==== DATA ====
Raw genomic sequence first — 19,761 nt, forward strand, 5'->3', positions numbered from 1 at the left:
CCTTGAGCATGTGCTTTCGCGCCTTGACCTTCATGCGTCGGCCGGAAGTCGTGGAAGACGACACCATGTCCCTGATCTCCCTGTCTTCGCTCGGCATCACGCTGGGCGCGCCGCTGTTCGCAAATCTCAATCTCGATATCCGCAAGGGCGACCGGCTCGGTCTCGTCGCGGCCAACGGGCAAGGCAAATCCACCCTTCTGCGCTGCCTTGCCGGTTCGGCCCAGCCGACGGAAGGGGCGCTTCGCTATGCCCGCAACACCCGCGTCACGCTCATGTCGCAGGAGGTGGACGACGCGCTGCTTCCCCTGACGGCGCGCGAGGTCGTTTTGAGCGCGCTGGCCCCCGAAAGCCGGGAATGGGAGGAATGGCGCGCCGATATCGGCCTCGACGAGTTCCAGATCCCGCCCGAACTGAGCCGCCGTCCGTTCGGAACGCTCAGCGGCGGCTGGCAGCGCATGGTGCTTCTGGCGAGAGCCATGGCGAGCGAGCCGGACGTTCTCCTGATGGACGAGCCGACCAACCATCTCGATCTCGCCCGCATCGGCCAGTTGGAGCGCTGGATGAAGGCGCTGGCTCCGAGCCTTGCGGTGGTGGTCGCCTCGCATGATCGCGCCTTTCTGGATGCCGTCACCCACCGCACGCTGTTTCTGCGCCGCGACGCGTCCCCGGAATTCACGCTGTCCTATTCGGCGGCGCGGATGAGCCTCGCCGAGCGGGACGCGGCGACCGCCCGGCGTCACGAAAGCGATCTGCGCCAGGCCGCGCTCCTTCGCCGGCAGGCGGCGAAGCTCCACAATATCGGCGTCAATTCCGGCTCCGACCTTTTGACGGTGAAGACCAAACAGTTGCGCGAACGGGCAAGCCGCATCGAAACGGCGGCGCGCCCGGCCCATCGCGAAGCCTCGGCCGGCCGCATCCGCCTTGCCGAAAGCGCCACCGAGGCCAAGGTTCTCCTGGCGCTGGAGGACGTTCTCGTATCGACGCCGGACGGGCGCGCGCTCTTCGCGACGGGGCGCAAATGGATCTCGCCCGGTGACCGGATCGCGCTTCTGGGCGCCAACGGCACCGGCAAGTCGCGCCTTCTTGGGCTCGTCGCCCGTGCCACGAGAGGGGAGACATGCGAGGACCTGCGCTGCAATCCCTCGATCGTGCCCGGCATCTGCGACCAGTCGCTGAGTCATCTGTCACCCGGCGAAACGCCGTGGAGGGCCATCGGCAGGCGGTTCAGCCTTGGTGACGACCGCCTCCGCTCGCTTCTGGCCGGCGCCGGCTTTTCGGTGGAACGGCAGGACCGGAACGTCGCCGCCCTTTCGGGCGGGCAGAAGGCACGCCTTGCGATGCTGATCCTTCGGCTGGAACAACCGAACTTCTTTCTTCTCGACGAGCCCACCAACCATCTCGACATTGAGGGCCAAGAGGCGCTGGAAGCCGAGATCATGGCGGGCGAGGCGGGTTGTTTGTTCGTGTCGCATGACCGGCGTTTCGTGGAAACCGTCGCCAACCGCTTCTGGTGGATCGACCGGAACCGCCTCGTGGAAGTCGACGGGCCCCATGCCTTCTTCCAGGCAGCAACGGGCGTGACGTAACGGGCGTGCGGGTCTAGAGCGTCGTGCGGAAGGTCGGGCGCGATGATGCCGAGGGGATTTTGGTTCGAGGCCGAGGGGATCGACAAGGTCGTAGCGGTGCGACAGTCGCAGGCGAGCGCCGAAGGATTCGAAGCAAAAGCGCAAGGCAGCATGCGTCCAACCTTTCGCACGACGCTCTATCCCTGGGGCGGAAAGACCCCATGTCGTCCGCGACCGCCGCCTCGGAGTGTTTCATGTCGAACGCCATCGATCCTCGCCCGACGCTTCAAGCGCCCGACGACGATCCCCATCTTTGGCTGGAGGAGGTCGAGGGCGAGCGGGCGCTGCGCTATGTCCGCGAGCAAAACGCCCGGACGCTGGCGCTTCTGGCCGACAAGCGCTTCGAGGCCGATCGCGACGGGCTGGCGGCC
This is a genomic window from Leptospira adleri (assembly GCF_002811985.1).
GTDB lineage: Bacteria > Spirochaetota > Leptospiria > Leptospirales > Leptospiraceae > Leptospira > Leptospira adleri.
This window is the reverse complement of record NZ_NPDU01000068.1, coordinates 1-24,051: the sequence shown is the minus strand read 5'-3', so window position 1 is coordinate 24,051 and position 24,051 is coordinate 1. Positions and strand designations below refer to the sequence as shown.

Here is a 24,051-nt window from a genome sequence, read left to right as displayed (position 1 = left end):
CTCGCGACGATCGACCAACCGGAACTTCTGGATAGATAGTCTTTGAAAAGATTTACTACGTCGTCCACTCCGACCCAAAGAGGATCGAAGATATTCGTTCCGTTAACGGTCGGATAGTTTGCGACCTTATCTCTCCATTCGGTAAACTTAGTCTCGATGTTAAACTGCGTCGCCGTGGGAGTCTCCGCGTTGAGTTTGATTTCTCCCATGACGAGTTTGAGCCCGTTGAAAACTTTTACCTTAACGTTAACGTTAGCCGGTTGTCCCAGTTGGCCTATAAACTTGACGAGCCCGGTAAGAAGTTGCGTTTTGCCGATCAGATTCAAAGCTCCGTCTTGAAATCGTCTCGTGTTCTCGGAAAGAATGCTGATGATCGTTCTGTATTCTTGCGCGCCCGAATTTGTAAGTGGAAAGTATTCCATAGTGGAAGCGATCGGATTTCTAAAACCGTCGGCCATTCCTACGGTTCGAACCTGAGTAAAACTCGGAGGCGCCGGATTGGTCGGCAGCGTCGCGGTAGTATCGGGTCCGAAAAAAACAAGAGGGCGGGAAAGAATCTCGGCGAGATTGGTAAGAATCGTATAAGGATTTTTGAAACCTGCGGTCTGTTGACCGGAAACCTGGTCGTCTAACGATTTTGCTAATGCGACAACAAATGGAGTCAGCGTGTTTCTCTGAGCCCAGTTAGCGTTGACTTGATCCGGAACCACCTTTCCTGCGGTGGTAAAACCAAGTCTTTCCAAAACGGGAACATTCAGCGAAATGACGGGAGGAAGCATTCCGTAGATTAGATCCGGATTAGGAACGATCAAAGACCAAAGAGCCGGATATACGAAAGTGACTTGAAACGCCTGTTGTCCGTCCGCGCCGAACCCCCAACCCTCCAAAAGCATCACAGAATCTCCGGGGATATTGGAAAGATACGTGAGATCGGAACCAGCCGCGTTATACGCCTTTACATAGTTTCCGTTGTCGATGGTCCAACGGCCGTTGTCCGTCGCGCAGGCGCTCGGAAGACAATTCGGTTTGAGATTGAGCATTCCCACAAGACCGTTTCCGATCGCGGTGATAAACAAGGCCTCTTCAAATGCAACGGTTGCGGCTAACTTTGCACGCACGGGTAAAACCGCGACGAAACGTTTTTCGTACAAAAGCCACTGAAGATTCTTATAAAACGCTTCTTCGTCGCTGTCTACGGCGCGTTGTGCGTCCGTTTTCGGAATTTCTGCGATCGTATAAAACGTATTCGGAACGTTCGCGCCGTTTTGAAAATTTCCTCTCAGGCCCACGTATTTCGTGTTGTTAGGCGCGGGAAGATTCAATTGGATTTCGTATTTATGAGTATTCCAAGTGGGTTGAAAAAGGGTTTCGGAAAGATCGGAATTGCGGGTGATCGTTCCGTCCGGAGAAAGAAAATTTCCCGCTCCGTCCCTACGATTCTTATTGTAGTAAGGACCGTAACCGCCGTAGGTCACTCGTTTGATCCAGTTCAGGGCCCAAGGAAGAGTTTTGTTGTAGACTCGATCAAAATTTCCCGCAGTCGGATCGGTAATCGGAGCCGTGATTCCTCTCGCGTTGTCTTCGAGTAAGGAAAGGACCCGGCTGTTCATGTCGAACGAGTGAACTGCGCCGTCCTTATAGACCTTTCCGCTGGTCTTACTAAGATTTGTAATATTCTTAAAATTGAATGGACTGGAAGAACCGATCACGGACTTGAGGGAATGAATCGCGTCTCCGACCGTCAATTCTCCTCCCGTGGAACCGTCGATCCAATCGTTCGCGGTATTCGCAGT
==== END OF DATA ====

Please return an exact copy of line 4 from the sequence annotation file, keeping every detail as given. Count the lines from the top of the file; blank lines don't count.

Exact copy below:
GTDB lineage: Bacteria > Spirochaetota > Leptospiria > Leptospirales > Leptospiraceae > Leptospira > Leptospira adleri.